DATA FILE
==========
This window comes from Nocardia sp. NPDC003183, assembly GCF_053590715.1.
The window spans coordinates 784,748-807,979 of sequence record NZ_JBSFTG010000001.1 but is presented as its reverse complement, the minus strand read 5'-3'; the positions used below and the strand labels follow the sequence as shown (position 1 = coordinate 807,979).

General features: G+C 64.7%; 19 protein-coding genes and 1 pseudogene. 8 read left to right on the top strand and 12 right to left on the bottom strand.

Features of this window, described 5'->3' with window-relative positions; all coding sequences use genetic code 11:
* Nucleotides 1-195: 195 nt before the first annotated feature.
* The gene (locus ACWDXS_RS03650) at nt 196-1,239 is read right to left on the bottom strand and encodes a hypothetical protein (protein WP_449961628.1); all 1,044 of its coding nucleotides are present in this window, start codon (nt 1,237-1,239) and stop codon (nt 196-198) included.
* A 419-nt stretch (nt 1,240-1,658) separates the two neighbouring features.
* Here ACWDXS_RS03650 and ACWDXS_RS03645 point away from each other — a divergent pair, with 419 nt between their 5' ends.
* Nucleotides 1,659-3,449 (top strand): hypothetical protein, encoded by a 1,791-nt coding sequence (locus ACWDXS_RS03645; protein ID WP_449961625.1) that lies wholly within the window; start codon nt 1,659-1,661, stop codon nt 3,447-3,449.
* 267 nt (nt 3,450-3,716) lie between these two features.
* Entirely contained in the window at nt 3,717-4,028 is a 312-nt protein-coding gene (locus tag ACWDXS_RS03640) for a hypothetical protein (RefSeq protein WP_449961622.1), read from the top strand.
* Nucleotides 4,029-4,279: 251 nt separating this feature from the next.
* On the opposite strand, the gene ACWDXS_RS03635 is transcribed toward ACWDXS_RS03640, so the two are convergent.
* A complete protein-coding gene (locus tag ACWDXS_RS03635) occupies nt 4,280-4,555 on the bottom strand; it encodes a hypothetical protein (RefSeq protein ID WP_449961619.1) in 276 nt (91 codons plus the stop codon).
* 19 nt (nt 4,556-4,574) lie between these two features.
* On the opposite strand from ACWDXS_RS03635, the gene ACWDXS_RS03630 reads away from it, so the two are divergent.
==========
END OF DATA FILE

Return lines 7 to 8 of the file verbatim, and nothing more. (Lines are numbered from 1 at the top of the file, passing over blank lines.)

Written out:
* A 419-nt stretch (nt 1,240-1,658) separates the two neighbouring features.
* Here ACWDXS_RS03650 and ACWDXS_RS03645 point away from each other — a divergent pair, with 419 nt between their 5' ends.